In general, divorce court proceedings are public. Thus, unless a judge agrees to seal the divorce records, all divorce filings and information become available to the public. But family courts have established exceptions to open court records, particularly for cases that involve minor children and abuses. In addition, they make sure some aspects of a washington state divorce record are sealed including information such as the social security number of the party.
Why Some Divorce Records May Need to be Sealed
Divorce proceedings can get ugly and those involved may want these to be sealed to keep them from the public eye. By sealing records, confidential or sensitive information related to the divorce is kept private. Courts can order a part of the divorce proceedings or their entire record to be filed under seal. Couples who want their records to be sealed must demonstrate that their right to privacy outweighs their right to public transparency. Some of the reasons they can use include the need to protect their children from being identified, protect domestic violence victims, maintain the confidentiality of sensitive information like bank account numbers, and protect their proprietary business information.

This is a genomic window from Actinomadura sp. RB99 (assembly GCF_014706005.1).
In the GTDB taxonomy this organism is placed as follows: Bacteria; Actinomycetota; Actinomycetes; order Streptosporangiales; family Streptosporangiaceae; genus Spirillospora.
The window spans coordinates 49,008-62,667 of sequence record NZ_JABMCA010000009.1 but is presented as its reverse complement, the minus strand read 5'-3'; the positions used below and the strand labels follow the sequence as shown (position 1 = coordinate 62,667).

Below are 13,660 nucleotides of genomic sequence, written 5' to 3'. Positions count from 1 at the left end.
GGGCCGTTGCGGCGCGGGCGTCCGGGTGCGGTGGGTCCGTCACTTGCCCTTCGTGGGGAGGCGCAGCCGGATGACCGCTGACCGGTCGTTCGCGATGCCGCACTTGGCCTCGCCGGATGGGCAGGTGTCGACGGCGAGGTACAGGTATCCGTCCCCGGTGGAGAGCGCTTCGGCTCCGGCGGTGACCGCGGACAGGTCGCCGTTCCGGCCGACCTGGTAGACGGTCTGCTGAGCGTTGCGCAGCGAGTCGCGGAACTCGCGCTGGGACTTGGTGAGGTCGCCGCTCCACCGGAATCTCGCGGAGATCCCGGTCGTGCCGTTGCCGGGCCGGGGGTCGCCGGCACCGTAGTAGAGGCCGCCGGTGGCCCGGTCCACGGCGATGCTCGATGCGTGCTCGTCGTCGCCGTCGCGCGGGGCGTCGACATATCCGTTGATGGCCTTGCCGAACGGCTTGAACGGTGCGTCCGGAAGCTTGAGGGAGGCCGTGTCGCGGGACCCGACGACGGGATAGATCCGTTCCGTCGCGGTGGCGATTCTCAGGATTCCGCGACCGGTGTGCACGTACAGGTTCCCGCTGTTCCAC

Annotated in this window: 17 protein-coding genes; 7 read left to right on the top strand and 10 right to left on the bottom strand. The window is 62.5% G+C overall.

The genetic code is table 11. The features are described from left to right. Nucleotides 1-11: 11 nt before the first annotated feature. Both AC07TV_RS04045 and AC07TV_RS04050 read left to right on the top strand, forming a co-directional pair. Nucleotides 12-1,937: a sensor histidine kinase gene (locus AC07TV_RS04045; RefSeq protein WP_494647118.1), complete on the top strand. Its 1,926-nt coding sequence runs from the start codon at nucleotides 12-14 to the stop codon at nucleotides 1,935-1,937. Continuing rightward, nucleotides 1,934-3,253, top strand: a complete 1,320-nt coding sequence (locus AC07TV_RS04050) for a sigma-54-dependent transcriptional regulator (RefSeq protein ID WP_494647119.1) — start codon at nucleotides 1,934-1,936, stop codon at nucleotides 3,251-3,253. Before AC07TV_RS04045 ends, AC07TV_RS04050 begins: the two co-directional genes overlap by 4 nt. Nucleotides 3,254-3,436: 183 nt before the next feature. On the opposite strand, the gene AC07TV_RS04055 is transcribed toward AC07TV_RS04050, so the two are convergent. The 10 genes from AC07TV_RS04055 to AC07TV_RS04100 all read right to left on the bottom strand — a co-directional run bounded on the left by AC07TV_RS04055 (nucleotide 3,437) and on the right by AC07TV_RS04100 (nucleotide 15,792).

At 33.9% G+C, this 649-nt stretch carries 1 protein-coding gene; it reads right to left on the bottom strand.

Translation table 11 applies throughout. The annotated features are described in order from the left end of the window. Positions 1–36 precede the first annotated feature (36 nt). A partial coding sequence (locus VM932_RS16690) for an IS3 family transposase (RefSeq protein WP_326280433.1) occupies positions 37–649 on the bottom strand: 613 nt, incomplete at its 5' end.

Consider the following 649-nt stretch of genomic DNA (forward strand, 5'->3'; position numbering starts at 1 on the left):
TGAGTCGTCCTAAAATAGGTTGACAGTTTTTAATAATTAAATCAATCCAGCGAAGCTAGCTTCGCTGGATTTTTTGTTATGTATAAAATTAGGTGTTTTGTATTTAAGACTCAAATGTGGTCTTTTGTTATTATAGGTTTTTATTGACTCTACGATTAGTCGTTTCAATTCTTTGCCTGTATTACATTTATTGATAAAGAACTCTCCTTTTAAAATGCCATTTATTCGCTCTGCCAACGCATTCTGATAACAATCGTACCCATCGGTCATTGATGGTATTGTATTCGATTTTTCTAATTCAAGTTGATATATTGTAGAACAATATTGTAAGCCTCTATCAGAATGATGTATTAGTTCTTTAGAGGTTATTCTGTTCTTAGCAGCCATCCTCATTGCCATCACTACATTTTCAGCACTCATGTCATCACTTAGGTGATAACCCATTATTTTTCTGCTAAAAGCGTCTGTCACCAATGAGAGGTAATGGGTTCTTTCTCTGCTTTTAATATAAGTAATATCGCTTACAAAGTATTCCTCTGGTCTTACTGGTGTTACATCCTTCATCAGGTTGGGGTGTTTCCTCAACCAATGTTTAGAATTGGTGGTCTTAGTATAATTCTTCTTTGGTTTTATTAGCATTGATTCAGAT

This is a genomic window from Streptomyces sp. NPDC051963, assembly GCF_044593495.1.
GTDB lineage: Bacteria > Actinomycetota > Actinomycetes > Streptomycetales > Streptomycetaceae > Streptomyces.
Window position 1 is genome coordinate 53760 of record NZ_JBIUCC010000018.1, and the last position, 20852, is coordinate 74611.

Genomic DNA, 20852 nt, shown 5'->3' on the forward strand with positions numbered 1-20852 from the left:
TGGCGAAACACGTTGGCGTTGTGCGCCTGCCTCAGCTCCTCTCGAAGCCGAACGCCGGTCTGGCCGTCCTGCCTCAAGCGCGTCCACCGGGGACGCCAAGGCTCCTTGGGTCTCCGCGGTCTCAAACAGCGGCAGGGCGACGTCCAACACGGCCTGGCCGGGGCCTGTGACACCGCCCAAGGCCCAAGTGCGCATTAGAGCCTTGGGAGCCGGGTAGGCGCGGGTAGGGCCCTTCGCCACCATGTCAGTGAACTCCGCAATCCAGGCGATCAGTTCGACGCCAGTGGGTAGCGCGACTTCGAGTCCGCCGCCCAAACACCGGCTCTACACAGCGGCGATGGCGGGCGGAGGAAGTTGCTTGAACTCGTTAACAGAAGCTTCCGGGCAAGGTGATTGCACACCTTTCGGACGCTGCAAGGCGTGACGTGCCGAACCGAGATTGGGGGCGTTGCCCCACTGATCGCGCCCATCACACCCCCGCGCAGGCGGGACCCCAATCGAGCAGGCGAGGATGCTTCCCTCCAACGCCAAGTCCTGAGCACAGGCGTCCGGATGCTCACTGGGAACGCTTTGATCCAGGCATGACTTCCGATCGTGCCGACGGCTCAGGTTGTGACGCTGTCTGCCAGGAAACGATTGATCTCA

Petitioning the Family Court
Couples who think they have enough reason to seal their divorce records can petition the family court to do so. They should keep in mind that the majority of judges don’t usually grant a motion to seal these records unless they think making the records public can significantly harm the requesting party. Before the judge makes their decision, they must weigh out how making the court records open to the public can harm the party that requested for their sealing. A party can hire a reliable family attorney to represent an argument citing specific reasons the records must be sealed.
Sealing Only Necessary Information
Those who are asking a judge to seal their divorce court records should know that their request must be customized to their circumstances. Apart from laying out any possible injury to them, their request should only seek to seal necessary information. Should a judge agree to seal divorce records, they will decide the specific records that can be put under seal, protecting the involved party’s privacy.
Apart from trying to get divorce records sealed by a judge, couples can also keep their privacy following divorce by using collaborate divorce. This kind of divorce is a confidential process, which means all pieces of information obtained will be kept between the parties involved.